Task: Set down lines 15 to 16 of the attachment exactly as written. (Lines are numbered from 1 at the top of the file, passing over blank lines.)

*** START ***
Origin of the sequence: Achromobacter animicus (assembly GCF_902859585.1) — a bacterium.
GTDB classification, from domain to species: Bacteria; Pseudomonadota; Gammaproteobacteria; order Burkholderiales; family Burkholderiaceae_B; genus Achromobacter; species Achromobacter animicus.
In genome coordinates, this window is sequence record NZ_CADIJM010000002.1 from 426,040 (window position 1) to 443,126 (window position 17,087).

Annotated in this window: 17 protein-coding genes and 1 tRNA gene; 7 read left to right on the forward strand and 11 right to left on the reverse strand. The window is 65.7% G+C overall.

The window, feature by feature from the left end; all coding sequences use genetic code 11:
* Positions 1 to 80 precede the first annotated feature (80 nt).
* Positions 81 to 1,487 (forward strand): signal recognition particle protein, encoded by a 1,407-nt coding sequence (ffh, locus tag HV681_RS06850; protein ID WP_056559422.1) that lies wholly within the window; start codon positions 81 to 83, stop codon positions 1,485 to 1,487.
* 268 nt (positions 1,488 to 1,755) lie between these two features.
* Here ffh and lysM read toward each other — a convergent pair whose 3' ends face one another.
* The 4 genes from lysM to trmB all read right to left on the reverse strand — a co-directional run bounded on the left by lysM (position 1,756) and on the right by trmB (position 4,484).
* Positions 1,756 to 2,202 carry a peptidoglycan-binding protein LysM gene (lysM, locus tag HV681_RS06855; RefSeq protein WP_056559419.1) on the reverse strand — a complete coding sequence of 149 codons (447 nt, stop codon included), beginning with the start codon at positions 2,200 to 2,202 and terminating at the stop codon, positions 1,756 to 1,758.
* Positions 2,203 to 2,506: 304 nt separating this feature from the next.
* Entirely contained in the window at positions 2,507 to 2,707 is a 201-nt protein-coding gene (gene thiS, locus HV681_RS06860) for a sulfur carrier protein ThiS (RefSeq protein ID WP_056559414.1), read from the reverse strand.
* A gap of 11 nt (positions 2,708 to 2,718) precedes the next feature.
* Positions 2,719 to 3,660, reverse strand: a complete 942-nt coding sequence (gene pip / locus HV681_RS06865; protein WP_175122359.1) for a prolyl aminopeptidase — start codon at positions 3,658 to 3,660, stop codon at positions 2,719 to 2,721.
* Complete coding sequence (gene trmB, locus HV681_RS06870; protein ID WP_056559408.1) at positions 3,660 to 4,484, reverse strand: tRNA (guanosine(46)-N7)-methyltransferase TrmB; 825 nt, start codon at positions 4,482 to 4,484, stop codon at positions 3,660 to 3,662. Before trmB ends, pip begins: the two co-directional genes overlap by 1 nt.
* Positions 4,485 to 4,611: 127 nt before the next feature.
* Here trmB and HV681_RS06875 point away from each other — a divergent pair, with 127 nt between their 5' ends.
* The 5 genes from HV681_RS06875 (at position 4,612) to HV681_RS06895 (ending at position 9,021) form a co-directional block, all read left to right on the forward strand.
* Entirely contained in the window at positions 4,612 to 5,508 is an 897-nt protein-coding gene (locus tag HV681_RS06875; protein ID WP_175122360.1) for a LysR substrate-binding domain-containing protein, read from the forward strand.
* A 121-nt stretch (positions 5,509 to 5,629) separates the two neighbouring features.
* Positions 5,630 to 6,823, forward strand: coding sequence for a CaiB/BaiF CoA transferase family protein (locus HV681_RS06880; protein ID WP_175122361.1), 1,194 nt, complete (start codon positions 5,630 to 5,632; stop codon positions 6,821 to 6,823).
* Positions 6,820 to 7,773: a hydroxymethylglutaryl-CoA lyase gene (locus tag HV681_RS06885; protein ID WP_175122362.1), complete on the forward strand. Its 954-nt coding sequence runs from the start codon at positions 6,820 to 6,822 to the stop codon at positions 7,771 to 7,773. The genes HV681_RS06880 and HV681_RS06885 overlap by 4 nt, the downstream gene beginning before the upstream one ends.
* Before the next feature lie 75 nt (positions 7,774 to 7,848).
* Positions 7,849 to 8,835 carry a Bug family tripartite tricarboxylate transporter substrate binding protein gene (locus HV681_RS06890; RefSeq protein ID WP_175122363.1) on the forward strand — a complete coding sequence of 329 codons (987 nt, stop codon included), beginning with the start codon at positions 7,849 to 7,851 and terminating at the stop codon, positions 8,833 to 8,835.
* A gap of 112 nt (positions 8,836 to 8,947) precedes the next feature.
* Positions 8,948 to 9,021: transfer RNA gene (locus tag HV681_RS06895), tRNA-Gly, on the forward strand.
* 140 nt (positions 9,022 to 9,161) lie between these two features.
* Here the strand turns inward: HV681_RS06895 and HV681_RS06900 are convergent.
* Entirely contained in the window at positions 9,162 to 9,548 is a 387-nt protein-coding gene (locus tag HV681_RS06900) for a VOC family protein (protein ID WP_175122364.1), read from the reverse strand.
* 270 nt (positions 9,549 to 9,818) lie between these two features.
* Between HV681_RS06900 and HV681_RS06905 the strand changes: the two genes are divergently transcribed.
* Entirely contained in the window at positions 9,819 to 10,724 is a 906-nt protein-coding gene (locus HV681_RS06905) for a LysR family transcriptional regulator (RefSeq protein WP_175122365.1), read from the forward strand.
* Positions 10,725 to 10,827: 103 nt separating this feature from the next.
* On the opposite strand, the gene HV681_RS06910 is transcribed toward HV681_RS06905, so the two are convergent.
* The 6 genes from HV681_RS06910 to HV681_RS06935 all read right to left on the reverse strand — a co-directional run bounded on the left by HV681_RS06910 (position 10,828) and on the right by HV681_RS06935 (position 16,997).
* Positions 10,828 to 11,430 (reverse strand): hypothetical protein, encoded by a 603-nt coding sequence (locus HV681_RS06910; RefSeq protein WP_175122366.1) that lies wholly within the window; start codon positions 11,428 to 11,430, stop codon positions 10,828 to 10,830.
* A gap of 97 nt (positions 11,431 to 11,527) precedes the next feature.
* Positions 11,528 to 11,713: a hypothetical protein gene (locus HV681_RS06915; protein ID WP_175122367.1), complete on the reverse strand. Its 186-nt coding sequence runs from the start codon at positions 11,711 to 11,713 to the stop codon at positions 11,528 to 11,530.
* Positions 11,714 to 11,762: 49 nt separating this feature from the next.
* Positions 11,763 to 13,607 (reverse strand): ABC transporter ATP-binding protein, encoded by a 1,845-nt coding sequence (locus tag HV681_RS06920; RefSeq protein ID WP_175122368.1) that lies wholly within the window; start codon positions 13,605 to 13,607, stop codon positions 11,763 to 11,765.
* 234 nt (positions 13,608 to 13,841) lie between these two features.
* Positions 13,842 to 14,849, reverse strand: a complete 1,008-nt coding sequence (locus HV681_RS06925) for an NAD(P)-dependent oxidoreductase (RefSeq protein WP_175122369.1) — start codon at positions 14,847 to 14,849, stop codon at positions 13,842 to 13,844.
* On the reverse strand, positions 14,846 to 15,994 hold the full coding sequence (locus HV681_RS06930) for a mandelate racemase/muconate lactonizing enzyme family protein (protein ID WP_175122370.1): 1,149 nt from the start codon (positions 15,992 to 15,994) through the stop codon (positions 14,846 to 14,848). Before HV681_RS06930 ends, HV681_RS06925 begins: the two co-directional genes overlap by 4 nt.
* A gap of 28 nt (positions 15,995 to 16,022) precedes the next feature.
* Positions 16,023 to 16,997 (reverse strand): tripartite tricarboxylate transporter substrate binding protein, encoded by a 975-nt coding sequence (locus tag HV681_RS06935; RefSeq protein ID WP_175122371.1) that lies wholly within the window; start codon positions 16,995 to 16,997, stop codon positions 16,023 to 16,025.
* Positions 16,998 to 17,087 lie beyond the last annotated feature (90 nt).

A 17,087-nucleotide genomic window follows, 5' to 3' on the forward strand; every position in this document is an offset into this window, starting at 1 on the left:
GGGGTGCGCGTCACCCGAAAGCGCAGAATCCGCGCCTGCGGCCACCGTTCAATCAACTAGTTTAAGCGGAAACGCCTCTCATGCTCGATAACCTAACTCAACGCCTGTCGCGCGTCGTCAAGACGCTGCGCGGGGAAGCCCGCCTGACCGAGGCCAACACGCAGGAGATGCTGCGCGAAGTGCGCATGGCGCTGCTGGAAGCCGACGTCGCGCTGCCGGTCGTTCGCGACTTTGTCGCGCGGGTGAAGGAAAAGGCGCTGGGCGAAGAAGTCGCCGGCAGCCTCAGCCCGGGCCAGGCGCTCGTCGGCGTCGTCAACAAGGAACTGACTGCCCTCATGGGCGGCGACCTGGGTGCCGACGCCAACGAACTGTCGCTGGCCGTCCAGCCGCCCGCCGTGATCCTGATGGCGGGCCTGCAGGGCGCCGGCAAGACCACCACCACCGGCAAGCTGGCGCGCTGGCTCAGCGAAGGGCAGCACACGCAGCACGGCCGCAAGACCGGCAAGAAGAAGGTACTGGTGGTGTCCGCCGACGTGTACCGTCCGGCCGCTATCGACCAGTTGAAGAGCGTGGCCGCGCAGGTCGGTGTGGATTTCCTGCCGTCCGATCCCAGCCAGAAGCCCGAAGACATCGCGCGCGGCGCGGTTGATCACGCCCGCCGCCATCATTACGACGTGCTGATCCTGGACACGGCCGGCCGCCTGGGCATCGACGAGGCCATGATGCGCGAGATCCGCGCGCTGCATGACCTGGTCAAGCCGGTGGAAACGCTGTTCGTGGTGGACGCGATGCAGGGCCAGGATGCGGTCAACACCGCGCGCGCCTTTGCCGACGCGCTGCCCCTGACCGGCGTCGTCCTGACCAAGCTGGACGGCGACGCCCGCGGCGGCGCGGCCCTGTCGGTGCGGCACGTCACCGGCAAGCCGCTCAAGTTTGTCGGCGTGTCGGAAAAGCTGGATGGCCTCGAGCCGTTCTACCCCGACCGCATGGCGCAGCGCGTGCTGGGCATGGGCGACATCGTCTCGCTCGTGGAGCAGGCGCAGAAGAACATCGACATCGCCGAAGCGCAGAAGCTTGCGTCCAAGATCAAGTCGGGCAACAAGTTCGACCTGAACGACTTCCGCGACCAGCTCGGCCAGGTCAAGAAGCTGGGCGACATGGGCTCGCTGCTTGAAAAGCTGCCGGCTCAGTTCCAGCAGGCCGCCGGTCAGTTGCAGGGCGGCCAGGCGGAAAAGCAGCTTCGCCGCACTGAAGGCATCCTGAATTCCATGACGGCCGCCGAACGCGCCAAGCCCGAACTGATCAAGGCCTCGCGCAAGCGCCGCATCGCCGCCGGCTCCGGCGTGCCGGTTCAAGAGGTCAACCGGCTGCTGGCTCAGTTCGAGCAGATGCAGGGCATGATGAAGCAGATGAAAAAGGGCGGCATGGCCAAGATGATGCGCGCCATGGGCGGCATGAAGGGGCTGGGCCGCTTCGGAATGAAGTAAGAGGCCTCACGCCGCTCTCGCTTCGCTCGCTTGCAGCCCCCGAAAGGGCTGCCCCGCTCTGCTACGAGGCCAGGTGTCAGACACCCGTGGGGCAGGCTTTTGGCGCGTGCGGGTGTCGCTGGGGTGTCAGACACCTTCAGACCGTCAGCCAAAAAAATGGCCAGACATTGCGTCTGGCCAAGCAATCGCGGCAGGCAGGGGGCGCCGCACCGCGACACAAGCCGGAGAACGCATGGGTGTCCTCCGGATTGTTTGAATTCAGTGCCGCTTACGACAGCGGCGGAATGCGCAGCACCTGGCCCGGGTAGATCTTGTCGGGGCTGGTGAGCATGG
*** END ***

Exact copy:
* Positions 2,719 to 3,660, reverse strand: a complete 942-nt coding sequence (gene pip / locus HV681_RS06865; protein WP_175122359.1) for a prolyl aminopeptidase — start codon at positions 3,658 to 3,660, stop codon at positions 2,719 to 2,721.
* Complete coding sequence (gene trmB, locus HV681_RS06870; protein ID WP_056559408.1) at positions 3,660 to 4,484, reverse strand: tRNA (guanosine(46)-N7)-methyltransferase TrmB; 825 nt, start codon at positions 4,482 to 4,484, stop codon at positions 3,660 to 3,662. Before trmB ends, pip begins: the two co-directional genes overlap by 1 nt.